A woman touches the coffin of her relative among the over six-hundred displayed at the Potocari memorial cemetery near Srebrenica Marko Drobnjakovic/AP/Press Association Images

Bosnian court jails elite soldiers over Srebrenica killings

Four former soldiers have been convicted of crimes against humanity for their part in the 1995 Srebrenica massacre, in which 8,000 Muslim men and boys were killed.

A BOSNIAN COURT today convicted four former elite soldiers of crimes against humanity for their part in the 1995 Srebrenica massacre and handed down sentences of up to 43 years.

The men, three Bosnian Serbs and a Slovene, were members of an elite Bosnian Serb unit, the 10th Sabotage Detachment, which took part in the notorious July 16 killings over more than five hours at the Branjevo military farm.

The four men were convicted for their part in the killings of some 800 Bosnian Muslims, men and boys, just some of the 8,000 people killed in the Srebrenica massacre.

“The panel of judges has established that the accused committed a crime against humanity,” judge Mira Smajlovic said.

But they were all acquitted on genocide charges as the court ruled it had not been proven that they had the “genocidal intent” required for such a conviction, the judge added.

Bosnian Serb Stanko Kojic was sentenced to 43 years in prison; Slovenian Franc Kos and Bosnian Serb Zoran Goronja both got 40 years; and Vlastimir Golijan received a 19-year prison sentence.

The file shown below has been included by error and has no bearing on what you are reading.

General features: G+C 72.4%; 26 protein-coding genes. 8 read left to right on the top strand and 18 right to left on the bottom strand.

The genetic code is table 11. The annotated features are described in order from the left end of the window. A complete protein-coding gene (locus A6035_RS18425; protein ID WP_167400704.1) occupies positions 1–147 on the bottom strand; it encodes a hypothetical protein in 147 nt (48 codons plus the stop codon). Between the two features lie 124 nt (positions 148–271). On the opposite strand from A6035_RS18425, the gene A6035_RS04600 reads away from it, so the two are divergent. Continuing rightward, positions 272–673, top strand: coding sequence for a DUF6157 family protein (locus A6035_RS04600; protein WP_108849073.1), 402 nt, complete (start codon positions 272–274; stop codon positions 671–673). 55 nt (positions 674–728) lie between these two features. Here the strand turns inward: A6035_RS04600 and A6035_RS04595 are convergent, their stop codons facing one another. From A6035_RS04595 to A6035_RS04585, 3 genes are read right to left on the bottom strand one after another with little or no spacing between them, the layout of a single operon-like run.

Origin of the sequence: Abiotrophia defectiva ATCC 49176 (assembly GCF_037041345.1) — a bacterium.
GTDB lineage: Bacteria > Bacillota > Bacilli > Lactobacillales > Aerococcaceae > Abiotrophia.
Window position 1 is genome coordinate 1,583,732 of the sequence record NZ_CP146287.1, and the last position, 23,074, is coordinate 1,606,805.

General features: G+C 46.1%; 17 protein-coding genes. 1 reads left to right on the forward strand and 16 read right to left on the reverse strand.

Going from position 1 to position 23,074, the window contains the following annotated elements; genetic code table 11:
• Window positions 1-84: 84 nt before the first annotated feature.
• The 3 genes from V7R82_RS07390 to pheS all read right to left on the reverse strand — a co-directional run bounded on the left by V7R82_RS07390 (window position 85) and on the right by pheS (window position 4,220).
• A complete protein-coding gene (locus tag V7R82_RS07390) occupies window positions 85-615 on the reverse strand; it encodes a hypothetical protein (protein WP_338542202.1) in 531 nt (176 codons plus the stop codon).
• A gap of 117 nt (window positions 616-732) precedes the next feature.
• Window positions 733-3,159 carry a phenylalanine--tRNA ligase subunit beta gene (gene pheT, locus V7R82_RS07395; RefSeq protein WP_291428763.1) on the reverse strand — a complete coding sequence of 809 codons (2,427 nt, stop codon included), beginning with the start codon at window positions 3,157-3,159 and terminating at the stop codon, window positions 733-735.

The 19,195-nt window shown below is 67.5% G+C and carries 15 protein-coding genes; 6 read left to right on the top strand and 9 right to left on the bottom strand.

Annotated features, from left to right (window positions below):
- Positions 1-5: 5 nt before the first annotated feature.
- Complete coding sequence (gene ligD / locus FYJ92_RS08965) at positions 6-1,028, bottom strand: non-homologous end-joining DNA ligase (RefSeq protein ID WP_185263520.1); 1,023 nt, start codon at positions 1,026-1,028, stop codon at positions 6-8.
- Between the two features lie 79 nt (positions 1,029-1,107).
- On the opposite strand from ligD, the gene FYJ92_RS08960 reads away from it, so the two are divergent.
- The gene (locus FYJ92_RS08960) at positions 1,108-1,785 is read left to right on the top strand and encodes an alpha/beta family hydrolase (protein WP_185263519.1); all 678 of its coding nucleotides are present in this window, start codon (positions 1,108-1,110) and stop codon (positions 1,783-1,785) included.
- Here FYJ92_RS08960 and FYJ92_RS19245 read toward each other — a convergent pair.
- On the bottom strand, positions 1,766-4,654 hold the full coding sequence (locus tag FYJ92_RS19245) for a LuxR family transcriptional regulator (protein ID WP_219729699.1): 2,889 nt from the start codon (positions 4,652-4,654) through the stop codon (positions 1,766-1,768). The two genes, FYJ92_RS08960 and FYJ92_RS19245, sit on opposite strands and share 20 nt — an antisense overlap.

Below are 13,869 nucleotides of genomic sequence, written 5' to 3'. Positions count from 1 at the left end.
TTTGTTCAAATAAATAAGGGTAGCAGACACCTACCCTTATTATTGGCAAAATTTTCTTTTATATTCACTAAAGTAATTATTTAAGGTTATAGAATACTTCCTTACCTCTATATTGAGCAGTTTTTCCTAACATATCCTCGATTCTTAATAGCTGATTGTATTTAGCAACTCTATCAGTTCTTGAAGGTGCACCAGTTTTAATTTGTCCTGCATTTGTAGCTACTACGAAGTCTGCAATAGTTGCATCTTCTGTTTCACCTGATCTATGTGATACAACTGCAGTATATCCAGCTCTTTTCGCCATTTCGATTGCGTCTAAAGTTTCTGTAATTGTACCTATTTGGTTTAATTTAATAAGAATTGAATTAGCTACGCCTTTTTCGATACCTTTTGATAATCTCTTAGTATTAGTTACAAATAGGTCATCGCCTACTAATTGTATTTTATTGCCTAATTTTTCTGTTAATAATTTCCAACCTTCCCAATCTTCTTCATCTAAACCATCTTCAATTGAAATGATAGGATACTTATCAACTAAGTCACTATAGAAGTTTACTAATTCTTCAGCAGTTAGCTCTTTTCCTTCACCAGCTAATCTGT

During the trial Kos, one of the commanders of the unit, admitted to having taken part in the massacre, describing how the detainees had been brought to the execution site in buses.

‘We killed them by shooting them in the back’

“They were heading calmly towards the execution site and lined up,” he told the court.

“We killed them by shooting them in the back,” he added. He estimated that his platoon had executed some 300 people, before being replaced by other soldiers.

The 10th Sabotage Detachment, which also included non-Serb mercenaries, was founded by former Bosnian Serb army chief Ratko Mladic.

Mladic is currently on trial for genocide at the International Criminal Tribunal for the former Yugoslavia (ICTY) in The Hague.

After capturing the then UN-protected enclave on July 11, 1995, Bosnian Serbs summarily executed around 8,000 Muslim men and boys in just a few days.

It was the worst such atrocity in Europe since World War II and was ruled genocide by both the ICTY and the UN’s top court, the International Court of Justice.

Explainer: what happened in Srebrenica?

- © AFP, 2012

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